An Interview with Andy Hill, Keynote Speaker
Lead Your Team to Greatness the John Wooden Way
Closing Session, Wednesday April 13, 4:00 – 5:30 pm
Recently, Glenda Feldt, EdD, CPT, had an opportunity to sit down Andy Hill. Below is a reflection on their conversation.
On a rainy autumn morning I was on the phone with Andy Hill, former president of CBS Productions. Andy is slated to speak at the 2011 ISPI Conference in Orlando and the interview was to provide information we can use to generate interest in his presentation among ISPI’s potential conference attendees. Before the interview we sent Andy Hill a list of six questions we planned to ask, affording him the professional courtesy to prepare before we spoke. The purpose of interviewing him was to present a brief preview of what we can look forward to in his presentation next April.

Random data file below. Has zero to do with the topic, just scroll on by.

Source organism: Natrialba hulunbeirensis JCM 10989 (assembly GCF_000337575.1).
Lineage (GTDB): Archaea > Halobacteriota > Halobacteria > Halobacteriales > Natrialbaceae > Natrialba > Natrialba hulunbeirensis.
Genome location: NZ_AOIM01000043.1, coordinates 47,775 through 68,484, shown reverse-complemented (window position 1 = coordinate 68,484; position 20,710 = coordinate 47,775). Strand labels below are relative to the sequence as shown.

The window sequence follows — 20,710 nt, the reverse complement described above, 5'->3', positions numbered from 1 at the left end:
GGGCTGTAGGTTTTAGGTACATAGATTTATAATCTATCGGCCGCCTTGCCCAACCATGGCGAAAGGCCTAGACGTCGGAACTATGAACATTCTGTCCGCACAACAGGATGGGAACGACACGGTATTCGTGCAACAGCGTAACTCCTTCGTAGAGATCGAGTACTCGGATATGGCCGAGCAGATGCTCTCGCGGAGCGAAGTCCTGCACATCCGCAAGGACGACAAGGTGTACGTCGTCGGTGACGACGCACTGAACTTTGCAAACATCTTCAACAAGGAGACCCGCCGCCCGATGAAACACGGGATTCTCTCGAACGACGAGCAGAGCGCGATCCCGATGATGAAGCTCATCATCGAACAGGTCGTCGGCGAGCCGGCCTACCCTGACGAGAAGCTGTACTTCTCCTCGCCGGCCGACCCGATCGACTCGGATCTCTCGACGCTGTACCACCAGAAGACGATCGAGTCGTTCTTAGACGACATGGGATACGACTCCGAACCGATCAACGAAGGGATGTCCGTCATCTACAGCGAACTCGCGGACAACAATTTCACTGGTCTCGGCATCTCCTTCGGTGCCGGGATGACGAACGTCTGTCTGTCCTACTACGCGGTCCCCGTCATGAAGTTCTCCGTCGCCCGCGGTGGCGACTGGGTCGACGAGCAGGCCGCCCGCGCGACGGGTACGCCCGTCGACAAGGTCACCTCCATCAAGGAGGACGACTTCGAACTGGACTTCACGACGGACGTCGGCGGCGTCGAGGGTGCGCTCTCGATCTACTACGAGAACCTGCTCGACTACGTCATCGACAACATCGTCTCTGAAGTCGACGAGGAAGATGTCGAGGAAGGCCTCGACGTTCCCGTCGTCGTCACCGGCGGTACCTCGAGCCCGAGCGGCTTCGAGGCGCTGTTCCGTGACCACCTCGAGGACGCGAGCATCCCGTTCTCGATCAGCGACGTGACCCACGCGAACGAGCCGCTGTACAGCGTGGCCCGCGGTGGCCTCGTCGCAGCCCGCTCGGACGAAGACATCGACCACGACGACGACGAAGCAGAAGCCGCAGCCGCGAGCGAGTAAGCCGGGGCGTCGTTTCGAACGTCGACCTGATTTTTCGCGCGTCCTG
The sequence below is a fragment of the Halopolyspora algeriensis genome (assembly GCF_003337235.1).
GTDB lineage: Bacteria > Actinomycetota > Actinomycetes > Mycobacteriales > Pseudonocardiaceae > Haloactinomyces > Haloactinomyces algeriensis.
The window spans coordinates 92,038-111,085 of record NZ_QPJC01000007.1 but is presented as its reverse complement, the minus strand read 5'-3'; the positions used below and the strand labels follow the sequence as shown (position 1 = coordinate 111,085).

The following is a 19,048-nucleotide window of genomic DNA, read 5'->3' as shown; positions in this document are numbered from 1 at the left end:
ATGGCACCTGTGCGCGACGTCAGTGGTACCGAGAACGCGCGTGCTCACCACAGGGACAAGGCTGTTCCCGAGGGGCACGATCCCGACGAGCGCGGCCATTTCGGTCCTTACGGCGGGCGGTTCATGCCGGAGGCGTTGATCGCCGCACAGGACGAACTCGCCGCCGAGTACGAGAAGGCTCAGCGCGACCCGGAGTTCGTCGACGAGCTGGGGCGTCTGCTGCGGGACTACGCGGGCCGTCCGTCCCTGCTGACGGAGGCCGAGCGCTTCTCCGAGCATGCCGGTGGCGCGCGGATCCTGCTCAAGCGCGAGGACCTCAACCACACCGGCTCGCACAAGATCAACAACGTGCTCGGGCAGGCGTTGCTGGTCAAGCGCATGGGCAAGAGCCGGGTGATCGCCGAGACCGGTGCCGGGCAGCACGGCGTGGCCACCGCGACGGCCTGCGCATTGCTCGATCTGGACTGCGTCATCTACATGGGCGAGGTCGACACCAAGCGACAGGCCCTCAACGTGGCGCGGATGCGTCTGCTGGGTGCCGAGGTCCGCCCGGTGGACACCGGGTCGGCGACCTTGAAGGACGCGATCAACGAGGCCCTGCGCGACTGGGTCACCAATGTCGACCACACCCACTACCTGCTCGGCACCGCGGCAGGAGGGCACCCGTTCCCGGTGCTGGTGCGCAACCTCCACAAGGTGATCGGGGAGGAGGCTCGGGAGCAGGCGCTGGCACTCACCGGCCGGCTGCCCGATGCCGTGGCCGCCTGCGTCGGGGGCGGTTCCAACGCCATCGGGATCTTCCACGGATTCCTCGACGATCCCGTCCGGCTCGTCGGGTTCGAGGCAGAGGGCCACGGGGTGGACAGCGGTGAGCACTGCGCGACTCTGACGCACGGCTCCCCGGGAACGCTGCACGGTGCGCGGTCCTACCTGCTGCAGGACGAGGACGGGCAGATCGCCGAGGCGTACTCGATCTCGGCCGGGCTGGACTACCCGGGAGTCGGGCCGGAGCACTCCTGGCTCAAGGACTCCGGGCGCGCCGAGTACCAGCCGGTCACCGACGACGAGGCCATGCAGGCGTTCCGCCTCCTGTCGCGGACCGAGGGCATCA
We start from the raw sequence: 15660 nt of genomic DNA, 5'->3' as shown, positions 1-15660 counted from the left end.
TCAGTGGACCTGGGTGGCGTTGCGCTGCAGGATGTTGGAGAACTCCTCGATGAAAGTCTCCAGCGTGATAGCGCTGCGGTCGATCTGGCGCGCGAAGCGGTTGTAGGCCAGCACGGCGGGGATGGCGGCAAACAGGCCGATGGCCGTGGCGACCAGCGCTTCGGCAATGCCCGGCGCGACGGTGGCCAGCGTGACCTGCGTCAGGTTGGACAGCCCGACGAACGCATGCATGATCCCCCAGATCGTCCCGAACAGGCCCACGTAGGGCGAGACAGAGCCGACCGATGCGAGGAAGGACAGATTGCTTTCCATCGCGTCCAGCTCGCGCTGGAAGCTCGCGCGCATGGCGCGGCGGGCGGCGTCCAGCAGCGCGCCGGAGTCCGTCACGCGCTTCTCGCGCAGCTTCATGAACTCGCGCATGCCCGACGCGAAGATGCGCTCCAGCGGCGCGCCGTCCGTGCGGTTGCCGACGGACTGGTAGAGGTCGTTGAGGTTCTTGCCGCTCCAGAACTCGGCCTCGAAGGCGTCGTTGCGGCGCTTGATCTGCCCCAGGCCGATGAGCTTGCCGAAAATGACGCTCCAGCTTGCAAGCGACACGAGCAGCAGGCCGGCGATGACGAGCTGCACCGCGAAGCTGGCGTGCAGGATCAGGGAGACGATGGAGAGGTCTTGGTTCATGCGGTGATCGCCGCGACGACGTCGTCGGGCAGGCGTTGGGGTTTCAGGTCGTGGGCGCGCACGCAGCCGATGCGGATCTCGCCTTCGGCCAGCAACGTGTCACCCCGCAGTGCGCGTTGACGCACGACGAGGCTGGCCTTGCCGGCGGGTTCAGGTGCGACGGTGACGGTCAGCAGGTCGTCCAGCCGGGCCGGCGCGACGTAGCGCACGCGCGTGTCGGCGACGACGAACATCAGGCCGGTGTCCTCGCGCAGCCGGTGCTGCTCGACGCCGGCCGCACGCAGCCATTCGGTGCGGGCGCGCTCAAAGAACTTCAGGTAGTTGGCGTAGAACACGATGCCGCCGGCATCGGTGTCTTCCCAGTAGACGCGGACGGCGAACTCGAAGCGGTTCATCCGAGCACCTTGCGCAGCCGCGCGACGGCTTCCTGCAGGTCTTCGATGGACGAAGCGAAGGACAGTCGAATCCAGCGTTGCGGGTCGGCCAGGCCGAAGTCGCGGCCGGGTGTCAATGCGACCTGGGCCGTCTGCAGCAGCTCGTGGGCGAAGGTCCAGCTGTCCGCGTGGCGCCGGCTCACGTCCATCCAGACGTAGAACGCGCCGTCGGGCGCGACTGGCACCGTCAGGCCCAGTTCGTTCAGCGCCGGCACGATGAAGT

I was very serious and determined to guide the interview to learn more than his online biography. Interestingly enough, we never got past the first two questions and I learned enough about Andy to make me eager to hear him speak. Andy asked what I knew about him, so I quoted from his website that he was a motivational speaker. He stopped me and asked what I thought a motivational speaker was. “It’s somebody who lights a fire under you,” I offered. “Yes and what happens to that fire the next day or so after you leave the session?” he asked. I realized that typically that fire just fizzles and goes out. Andy then told me that he is “an inspirational speaker who wants to light a fire inside of you.“ He said that a fire inside you will glow and grow and can be life changing.